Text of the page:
Pride Month Marketing: Avoid Performative Allyship

[Disclaimer: This message was not prompted by our marketing department’s research but inspired by our hearts].

HAPPY PRIDE MONTH! – From the Electriq team to yours.

Pride month is a joyous time for many of us; celebrating and embracing the LGBTQIA+ community is an emotional and exciting time. Throughout June, parties, parades, concerts, workshops, and a slew of events mark the celebration. We all get a taste of Pride; look around. Do you see rainbows, confetti, flags, and Lady Gaga stans? Welcome to Pride month. 

Christmas has pine trees, ornaments, and bows; Easter has bunnies and eggs; Pride has its own symbols. The symbolic elements of Pride are tell-tale signs to the LGBT+ community that Pride is here and it’s time to partake, but as of late, these symbols are being hijacked and used by those they don’t belong to. 

As with any other holiday or awareness month, there’s room for capitalism to sway business decisions. During Pride, it’s not a rare occurrence for companies and brands to run marketing campaigns surrounding the LGBT+ community. Sometimes these demonstrations are genuine, but other times, a lot of Pride marketing is performative.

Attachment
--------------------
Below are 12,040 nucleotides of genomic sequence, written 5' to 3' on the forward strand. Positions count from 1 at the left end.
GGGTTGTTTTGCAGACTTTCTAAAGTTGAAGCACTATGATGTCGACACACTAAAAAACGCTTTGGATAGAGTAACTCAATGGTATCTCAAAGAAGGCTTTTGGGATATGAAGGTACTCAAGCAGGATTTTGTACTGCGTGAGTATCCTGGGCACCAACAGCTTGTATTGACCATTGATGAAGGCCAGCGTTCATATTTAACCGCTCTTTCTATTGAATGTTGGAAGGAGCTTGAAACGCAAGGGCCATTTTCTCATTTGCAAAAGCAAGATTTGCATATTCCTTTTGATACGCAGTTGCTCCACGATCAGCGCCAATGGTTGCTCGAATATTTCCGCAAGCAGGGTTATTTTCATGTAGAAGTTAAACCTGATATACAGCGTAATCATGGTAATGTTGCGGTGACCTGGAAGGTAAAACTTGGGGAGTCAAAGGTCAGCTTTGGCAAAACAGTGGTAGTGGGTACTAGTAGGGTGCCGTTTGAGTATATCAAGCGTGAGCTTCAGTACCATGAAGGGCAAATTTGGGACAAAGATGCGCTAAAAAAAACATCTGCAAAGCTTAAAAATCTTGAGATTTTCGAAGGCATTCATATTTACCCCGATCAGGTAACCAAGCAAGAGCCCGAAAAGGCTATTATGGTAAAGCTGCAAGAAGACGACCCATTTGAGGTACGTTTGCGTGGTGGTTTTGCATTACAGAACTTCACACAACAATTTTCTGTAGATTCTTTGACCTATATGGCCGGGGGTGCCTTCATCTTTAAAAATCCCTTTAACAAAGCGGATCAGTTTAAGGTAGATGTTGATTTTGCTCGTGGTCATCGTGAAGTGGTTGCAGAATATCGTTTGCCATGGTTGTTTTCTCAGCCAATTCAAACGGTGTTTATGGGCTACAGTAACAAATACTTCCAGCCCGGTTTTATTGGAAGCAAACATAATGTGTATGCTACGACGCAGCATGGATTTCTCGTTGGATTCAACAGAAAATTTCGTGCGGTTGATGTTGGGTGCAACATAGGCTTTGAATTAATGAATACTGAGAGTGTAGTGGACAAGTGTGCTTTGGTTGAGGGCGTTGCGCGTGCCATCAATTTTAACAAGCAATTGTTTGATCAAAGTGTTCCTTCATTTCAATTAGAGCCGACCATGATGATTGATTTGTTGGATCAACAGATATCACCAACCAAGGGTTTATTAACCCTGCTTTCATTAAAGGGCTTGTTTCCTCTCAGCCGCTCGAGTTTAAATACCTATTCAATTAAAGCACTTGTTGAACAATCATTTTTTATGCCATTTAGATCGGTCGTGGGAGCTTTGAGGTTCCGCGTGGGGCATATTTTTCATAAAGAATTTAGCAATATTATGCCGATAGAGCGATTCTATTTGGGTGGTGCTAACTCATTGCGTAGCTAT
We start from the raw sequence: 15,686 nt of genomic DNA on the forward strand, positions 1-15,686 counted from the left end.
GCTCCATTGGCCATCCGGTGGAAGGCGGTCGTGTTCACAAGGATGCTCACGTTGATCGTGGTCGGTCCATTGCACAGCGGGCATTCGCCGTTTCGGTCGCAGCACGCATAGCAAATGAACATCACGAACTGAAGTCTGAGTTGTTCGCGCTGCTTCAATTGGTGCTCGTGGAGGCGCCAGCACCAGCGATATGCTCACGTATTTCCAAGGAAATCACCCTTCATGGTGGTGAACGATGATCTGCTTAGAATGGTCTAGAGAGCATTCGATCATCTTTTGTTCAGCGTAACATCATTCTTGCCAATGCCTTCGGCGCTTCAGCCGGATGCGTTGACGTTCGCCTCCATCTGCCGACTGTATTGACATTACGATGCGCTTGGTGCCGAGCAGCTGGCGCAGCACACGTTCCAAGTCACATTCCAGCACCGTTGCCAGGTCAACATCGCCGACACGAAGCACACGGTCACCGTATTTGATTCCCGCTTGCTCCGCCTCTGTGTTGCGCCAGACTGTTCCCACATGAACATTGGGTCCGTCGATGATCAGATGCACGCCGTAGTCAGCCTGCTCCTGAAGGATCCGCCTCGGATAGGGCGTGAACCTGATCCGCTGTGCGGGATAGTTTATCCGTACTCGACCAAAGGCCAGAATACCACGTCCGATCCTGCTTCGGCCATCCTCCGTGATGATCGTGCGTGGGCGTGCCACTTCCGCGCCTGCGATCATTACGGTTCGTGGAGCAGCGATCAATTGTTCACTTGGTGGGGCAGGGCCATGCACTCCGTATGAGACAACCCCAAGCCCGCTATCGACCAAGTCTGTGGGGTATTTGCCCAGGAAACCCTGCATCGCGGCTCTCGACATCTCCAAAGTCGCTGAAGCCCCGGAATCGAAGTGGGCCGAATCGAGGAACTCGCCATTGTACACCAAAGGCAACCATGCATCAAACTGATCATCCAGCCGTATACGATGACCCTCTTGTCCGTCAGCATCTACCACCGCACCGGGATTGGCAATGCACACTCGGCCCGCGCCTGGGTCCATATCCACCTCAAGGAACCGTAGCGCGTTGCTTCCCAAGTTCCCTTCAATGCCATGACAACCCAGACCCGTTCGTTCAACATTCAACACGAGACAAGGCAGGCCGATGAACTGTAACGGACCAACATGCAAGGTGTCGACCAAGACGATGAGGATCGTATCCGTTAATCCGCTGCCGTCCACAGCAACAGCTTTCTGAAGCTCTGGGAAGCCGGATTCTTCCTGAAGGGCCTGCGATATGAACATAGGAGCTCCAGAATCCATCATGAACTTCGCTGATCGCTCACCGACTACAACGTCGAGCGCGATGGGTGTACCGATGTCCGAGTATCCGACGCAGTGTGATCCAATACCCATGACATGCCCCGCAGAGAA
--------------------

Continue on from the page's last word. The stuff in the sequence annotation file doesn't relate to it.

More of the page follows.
What is Performative Pride Marketing?

We see performative marketing all the time; it’s when brands share certain values on the surface level of their campaigns, but a deeper dive will reveal they’re not who they say they are. 

Sometimes performative marketing is used to demonstrate that a brand is sustainable or supports marginalized groups, but during Pride month, it’s used to display allyship to LGBT+ people.

The facade of allyship and community support is typically described as “color washing”. The Sustainable Fashion Matterz blog has excellent information on all sides of color washing but let’s cover some of the basics here:

Greenwashing: When misleading claims are made on one's own sustainability standards.

Pinkwashing: Promoting female empowerment through brand communication while hiding one's own exploitative and/or unequal practices towards women.

Brown washing: ​​Trying to appear as being supportive of Black, Brown, Indigenous, and People of Color while not implementing anti-racist and/or BIPOC empowering circumstances into the own business.